My “fake it until I make it” has gotten me all the way over to the UK where I’ve begun acclimation and preparation for July 10 – 18th North Channel tide dates. I’m not sure the faking it anymore is going to hold up. OK really I was using this method to help with my anxiety and depression versus my actual physical fitness. Now that I’m here, I’m quite terrified of the days to come.
For the past 6 years, I’ve used a tested and I’d say pretty successful training regimen. Due to the bulging discs in my back, that regimen was no longer sustainable. I couldn’t put in the miles of swimming or the hours of cross training that I used to do. What I found is that if I tried to accomplish that schedule, is that I would have a pretty major setback in spinal nerve pain and be literally flat on my back for days. My coach and trainer adjusted for this new normal. I began more quality over quantity swimming and very focused strength training on my body. While this has seen me through the past few months, I stand on the edge of what I know to be one of the most (if not the most) challenging marathon swims in the world and I am starting from a new place. (SIDE NOTE 1: I’m beginning to realize just how insane I am to decide to do the BIGGEST swim after an injury instead of starting easier. Go big or go home I guess. Too late to change focus now. North Channel stats: 21+ miles, below 55 degree water, one swimsuit, one cap, and one pair of goggles, no stopping or support once you start).
I sort of feel like I did years ago when I returned to the pool after a 6 year hiatus. All of my mental measurements were from when I was in college. I definitely wasn’t that college swimmer anymore even though my mind thought that I was. I was out of shape, heavier and much slower. Plus there was more of life to juggle and balance. I would say that it took a good year or two to accept that as a 30 year old swimmer I couldn’t compare myself to my 20 year old swimmer. It is very similar now, except I’m not exactly sure what I look like now as a swimmer coming back from an injury. What is the new NOW? And will the now training help me succeed in the sport I love.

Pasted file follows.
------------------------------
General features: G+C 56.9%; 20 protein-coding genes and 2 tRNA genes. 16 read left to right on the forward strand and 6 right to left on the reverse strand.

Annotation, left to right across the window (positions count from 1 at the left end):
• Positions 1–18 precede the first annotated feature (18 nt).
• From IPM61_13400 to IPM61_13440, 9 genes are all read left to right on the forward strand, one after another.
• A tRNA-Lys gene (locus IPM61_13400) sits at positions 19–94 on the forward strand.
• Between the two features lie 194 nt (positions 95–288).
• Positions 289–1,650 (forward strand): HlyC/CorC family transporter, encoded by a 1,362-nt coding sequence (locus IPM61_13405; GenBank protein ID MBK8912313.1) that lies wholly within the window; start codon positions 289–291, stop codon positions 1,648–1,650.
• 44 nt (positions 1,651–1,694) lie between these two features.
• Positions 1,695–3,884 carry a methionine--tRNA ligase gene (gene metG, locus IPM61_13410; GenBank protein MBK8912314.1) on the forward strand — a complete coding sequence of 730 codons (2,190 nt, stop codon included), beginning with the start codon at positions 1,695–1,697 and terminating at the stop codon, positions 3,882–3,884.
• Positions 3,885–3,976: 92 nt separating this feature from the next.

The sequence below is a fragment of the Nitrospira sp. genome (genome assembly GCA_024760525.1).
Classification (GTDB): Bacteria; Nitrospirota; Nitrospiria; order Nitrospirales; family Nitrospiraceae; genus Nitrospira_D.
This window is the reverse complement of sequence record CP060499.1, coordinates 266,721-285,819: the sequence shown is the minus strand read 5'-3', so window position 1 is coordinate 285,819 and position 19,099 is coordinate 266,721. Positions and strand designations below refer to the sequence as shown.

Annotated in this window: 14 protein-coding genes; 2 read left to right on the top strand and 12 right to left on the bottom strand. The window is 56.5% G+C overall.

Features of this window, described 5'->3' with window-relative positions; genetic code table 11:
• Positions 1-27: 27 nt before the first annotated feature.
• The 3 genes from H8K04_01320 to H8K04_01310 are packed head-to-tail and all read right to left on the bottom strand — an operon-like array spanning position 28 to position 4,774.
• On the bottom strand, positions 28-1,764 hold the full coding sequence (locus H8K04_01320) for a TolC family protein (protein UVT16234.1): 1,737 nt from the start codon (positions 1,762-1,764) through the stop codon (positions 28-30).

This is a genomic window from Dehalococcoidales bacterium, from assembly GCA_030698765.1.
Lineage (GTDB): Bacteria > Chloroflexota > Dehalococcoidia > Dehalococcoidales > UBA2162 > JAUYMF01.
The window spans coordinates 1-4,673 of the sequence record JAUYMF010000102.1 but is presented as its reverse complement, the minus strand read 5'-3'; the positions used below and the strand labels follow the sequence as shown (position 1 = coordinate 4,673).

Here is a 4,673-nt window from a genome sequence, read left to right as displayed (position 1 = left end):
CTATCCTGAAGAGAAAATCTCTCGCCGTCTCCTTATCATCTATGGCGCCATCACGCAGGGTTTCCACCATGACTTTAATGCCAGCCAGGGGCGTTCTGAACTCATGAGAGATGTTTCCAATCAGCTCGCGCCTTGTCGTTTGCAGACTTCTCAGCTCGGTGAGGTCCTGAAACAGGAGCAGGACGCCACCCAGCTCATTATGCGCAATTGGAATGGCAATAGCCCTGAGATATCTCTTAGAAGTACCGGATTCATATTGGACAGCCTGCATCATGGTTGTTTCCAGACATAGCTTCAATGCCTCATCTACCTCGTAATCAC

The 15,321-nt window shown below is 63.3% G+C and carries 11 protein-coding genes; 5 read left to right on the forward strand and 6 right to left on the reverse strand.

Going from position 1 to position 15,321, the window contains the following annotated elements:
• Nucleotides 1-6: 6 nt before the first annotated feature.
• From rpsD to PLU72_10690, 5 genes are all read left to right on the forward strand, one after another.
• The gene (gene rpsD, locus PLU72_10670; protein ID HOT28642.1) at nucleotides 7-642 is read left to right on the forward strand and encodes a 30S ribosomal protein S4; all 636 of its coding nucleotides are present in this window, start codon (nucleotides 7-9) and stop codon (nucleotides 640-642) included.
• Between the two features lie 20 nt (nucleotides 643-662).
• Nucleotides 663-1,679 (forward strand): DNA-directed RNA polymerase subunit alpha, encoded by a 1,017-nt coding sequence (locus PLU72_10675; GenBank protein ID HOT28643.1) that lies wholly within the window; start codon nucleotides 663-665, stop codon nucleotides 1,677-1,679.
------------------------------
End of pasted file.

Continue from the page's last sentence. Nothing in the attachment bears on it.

What I get to do while I acclimate here in Northern Ireland is wait. You may remember that I have to wait for a good weather day to even be able to swim, so there is a chance that the weather won’t cooperate between the 10th-18th. This means no swim. Yep months of training and mental preparation and I could just have a very successful trip of waiting in Northern Ireland. (SIDE NOTE 2: While I can do some sight-seeing, I tend to lay low, rest and work remotely waiting for the weather. I’d hate to expend all my energy playing around to get the call that the swim is a go in 8 hours.) (SIDE NOTE 3: No word yet on the date of the swim. All the pilot says is that the weather this weekend is crap and extended forecast is too unpredictable.)
As I think about this possibility of not swimming, my stomach turns to butterflies. I wish that I had a crystal ball that would tell me the outcome: would the weather cooperate, would I have a good swim, would I succeed? All questions that I have to wait to have answered and in the words of Inigo Montoya “I hate waiting.” And then there is the flip side that if I get the call that the swim is on…how will it all go and am I ready to jump into the water. ARRRRRGGGGHHHHHHH!
My therapist asked why I have put so much pressure on this swim. In my modification of his advice “You’ve failed before and it didn’t mean that you couldn’t be a marathon swimmer, why if you fail this time would it be different?” Ok, he probably didn’t say failed, but then this may prove why I have a therapist in the first place J For me this swim represents whether I’ve still got “it.” And it will help me understand what is the new “it.” I know I’m not as fast as I used to be and that could be that I’ve only been back training since November and I’m still 30 pounds too heavy. I guess my fear is that IF I’m not successful that the reason will be that my back/spine gives out thus making me have to take another step back and re-evaluate. I know my mom would say “it doesn’t do any good to deal in what ifs, just take the day has it comes do your best and then we will see.”
So that is sort of my mantra “A safe, relaxed swim and then we will see.” If I can stay focused on that, keep breathing and not fall down the rabbit hole of crazy, maybe just maybe I’ll be ok with the new now.Tags: North Channel